David Flanagan

President Kennedy, in his address to the Canadian Parliament in May 1961, stated that “Geography has made us neighbors. History has made us friends. Economics has made us partners. And necessity has made us allies. Those whom nature hath so joined together, let no man put asunder.”

There are three bills before the Maine Legislature that fully rub against the spirit of Kennedy’s sentiment of cross border collaboration. LDs 194, 479 and 641 all aim to limit the rights of “foreign owned” companies’ role in Maine’s referendum process. However altruistic this may seem, there is more to the story.

Not only are the sponsors taking aim at our state’s long history of excellent relationships with international companies, but they are also doing their best to curtail Mainers’ First Amendment rights. By preventing Maine people from hearing all points of view in whatever debate is the topic of the day, it is much easier for them to get their false messages out — and believed — by Mainers.

They want to win by cheating Mainers out of hearing what may very well be the truth. That’s no way to treat an electorate. People shouldn’t be told by the government what they can and cannot hear and say. Not to mention: it is discriminatory.

There are 36,800 Maine workers employed as a result of international investment in our state. That’s a significant 7% percent of Maine’s workforce. Foreign direct investment strengthens Maine’s economy.

In fact, nearly 370 international employers have operations in Maine. From 2013-2018, Maine’s employment with companies that have foreign direct investment rose 15%, while Maine’s private sector employment rose only 6% overall.

These numbers are increasing.

In Maine’s energy sector alone, new distributed generation solar projects around our state include 68 projects with over 12% foreign ownership, including the countries of Italy, Austria, France, Germany and Canada, to name a few. These companies will provide clean solar energy to Maine residents while employing Mainers.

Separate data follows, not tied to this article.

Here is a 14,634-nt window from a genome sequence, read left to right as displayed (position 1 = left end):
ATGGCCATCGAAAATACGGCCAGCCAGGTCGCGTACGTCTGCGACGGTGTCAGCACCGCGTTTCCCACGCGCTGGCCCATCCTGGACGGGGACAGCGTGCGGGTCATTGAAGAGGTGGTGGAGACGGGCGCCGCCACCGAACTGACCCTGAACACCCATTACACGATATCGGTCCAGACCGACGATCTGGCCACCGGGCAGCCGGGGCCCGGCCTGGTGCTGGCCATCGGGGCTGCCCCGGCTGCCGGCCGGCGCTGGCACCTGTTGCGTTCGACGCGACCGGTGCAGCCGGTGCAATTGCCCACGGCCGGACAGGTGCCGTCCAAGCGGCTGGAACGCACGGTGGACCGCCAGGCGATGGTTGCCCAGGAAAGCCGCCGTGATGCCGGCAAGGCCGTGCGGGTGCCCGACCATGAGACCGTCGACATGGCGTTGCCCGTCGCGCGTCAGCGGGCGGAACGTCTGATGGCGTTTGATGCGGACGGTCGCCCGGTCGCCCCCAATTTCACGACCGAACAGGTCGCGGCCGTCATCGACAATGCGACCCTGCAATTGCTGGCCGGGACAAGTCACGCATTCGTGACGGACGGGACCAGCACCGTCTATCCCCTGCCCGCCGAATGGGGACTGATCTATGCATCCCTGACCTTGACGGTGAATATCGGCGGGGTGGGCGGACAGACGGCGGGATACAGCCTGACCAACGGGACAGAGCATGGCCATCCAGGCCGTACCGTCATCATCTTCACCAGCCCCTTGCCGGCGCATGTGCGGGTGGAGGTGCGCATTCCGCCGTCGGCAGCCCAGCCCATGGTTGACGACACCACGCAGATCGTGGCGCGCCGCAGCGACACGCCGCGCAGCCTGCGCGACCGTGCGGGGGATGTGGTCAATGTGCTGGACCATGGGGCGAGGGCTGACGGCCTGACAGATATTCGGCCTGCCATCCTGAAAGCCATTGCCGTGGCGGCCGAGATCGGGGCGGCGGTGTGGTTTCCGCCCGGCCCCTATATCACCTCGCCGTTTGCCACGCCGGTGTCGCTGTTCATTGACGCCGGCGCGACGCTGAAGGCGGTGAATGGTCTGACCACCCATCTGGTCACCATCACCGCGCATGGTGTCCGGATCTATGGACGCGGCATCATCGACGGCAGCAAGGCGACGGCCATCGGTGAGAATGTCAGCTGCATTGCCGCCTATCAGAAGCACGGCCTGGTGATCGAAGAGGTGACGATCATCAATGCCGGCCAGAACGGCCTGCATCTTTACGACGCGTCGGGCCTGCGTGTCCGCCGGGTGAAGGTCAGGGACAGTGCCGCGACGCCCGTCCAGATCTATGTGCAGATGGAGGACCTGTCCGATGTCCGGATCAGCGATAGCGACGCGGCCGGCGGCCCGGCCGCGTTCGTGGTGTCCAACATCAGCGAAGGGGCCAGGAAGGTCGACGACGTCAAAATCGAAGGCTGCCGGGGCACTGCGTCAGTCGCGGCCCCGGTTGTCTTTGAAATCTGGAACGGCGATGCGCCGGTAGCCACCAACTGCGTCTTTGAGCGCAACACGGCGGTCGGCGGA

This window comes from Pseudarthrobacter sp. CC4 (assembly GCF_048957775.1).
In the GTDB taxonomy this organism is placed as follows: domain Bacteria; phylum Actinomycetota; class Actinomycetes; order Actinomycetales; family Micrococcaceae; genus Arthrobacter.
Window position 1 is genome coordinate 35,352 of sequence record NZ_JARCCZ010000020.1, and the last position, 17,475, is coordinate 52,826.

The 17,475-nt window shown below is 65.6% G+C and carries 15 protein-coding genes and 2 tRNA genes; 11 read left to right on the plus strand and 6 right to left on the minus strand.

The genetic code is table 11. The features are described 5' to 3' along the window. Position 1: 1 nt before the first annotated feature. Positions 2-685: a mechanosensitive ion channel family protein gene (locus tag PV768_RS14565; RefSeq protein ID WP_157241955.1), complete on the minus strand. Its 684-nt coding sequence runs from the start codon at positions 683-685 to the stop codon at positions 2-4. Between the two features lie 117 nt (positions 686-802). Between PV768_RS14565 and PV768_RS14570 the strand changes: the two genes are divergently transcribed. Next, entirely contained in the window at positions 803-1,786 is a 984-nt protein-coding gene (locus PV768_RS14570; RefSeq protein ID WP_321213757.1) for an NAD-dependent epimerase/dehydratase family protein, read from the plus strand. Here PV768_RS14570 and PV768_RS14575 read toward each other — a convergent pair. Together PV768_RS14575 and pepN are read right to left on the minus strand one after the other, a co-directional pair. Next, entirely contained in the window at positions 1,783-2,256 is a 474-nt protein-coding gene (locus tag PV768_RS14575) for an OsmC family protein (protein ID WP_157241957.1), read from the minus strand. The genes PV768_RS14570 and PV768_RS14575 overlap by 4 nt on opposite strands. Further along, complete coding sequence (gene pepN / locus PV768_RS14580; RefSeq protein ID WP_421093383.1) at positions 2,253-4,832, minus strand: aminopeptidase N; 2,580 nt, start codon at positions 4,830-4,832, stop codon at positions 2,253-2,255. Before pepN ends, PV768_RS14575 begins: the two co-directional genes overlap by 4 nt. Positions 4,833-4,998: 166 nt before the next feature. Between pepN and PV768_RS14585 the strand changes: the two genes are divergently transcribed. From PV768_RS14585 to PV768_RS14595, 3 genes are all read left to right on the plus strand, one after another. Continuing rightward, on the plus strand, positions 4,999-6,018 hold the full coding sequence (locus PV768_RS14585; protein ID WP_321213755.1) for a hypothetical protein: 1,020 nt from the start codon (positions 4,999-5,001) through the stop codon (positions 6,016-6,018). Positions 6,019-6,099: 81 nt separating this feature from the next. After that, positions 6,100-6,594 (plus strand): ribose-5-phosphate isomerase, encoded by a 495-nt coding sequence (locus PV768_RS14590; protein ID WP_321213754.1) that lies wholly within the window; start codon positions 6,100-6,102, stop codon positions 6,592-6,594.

If these bills were to pass, it would mean that none of these companies would be able to participate in referendums that were about their very own business interests, despite the fact that determination of those referendums would directly impact their customers and employees, who are Mainers.

Today’s economy is a global economy, and any attempt to pass laws that discriminate against overseas investors will compromise Maine’s opportunity for job growth. Companies won’t want to invest in a state that openly discriminates against them. Why would they? Our state simply could not compete nor survive if we were to limit the rights of global companies to fully invest in our state and equip them with the rights in law designed to help them protect those investments. Maine cannot wall itself off from the rest of the world and expect to thrive in the modern economy.

If we were to go down this road, why limit it to foreign-owned companies? If we are so concerned with companies “from away” lending their opinions on issues affecting Maine people and our economy, why not limit the free speech of companies based in other states? The supporters of these bills want our citizen-Legislature to act as if companies from Texas have more in common with Maine than our friends and neighbors next door in Canada, who are already heavily invested in our economy. Proponents of this bill wish Mainers to fight richly-sourced adversaries with both hands tied behind our backs.

I am a lifelong, native Mainer who has been involved with our government, environment, higher educational system, and economy for the last 50 years. I want the best landscape for creating opportunities for Maine people to stay, live and work in our state.

I implore our state’s decision makers to vote down these bills and not limit any Mainer’s ability to abridge the First Amendment rights of Mainers, nor curtail chances for employment in the global economy, while living right here at home. Voting down these bills helps guarantee that the future of Maine remains bright, clear and boundless.

David Flanagan is executive board chair, of Central Maine Power.


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